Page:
Tuesday, February 23, 2010

Diamond Jubilee

One of the more entertaining aspects of maintaining our municipal website is that I've started a section celebrating town history. Since 2010 is our Diamond (75th) Jubilee, we're trying to celebrate in many ways. Of course everything I have put up so far is from Bess' photo albums. Here are a few shots:

My very favorite picture, Foxcroft totally eclipsed by the house next door, which was built by the real estate developer of University Heights. Both homes were completed in 1928. Mr. Koser, the storybook style home owner, was the first mayor after University Heights incorporated. Bess served on the first city council:

Back of Foxcroft under construction:

View from the front porch, 1928, University Hospitals and the Fieldhouse are in the distance:

View from the front porch, 1934, The UI football stadium was built in 1929:

I have lots more to share. Larger versions of all these pictures can be found here:

University Heights PLACES

Tuesday, February 16, 2010

Get Your Bess Fix Here

I mentioned in my last post that my neighbor, Julie, was writing a great blog. She continues to weave an intriguing tale, and makes my posting easier too. Julie has managed to plow through January to June 1935-39 in Bess' diary. I have never been able to get through more than a couple pages at a time. I admire her perseverance! Use the links below to read what Bess had to say about the Wilsons.

All those entries made me realize that I don't think I've ever posted a picture of either Helen or Bess. Here is one of the two of them in front of Foxcroft, 1929, which would have been one year after they moved in.

This photo was taken after Helen had spent the summer in France on a UI study tour. She was 19 in this picture, Bess would have been about 47. The dress Helen is wearing is one she made with fabric she brought back from Paris.

Sunday, February 07, 2010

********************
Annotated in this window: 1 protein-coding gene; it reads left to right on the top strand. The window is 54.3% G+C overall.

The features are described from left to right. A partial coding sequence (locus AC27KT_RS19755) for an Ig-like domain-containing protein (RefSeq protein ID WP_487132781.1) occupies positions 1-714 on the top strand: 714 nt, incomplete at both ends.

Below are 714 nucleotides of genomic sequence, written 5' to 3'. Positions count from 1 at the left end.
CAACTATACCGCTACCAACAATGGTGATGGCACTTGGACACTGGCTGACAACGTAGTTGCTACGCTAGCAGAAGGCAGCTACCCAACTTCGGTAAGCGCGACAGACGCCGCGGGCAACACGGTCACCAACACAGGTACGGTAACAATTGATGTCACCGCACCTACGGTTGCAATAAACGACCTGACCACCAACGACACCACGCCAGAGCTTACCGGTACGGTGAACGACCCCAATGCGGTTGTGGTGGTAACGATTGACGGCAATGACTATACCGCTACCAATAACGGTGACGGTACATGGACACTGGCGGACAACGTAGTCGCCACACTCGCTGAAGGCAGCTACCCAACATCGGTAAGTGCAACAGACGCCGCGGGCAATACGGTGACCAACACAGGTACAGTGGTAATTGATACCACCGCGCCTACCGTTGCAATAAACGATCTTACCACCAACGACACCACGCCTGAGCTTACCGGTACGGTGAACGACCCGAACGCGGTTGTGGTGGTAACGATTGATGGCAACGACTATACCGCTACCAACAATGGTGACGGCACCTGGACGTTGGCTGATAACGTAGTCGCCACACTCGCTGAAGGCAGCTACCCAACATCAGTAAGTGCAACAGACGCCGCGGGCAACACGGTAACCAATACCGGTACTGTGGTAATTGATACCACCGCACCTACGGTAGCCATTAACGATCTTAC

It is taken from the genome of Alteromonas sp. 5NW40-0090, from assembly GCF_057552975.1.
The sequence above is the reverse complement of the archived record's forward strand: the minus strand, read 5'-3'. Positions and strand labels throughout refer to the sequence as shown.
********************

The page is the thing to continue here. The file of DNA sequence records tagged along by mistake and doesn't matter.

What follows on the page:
I'm Not Even The Most Interesting Blog...

...On Our Street Any More!

It was bound to happen. After nearly five years of writing Foxcroft, I knew the level of stories that I'd be able to turn out would start to slide, that the quality would diminish, and that perhaps this little project would fade away.

But what I wasn't prepared for was that I would be totally eclipsed by one of my neighbors!

Julie and her husband (referred to in her blog as the "Spousal Unit or 'SU' for short,") have lived two doors down the street from us for several years now. I had rarely run into her, more typically SU and I would be out shoveling snow at the same time. We never really did more than exchange pleasantries. I knocked on their door during the campaign, and Julie and I got talking. She told me about her mystery.

And at this point you need to hear her story in her own words...

Dear Mrs. Wilson

Before you go, let me just say that the connections between her place and ours are intricate and run deep. Once you read the above post click on the link at the top that says "how the mystery began" you'll be hooked too!

And Julie, in a little shocker, just for you: I realized last night, while walking the dog, that ECW Jr. and my stepmother were high school classmates...

Monday, February 01, 2010

So Much Literary History in So Few Words...

From Bess' Diary Feb. 1, 1941

February 1, 1941
Sat. 48
Read “Always the Land” by Paul Engle* pretty good writing. Saw Iowa 46 Millikin** 27. Walked over + the Strothers (?) brought me home. BJ and 2 guests kept me awake until 2.

Paul Engle

*Paul Engle, Cedar Rapids, IA native is best known as a poet, but “Always the Land” is fiction. He was a Rhodes Scholar and winner of the “Yale Series of Younger Poets Award in 1932. He is also very well known as the second director of the world renowned Iowa Writers’ Workshop.

Foxcroft neighbor, Wilbur Schramm, was the first director of the workshop, and at the time of this diary entry Schramm was about to take a leave of absence in order to work in the U.S. Office of War Information. Engle was Schramm’s early star student, and Engle’s “Worn Earth,” which won the Yale prize mentioned above was Engle’s masters' thesis. The University of Iowa was the first American college to accept creative works as thesis and dissertation requirements. Engle became acting director during Schramm’s absence and subsequently permanent director until 1966. Under Engle such writers as Flanner O’Conner, Robert Bly, and Donald Justice were students. The many famous writers who served as visiting faculty under Engle included Nelson Algren, Philip Roth, and Kurt Vonnegut.

I kept the autographed copy of “Always the Land,” along with many other books and papers, at the urging of Bess’ neice who inherited the contents of Foxcroft. It is displayed prominently on the “Iowa shelf” in the living room bookcase.

**Millikin College (now University) is located in Decatur, Illinois. Their nickname is the "Big Blue".

I have no idea who the "Strothers" are (or if I've spelled their name right) I'm not sure who "BJ" is either, there are a few other references to her, including one about her going to a "freshman party." At this time Helen was teaching in Milwaukee, so perhaps Bess took in a boarder?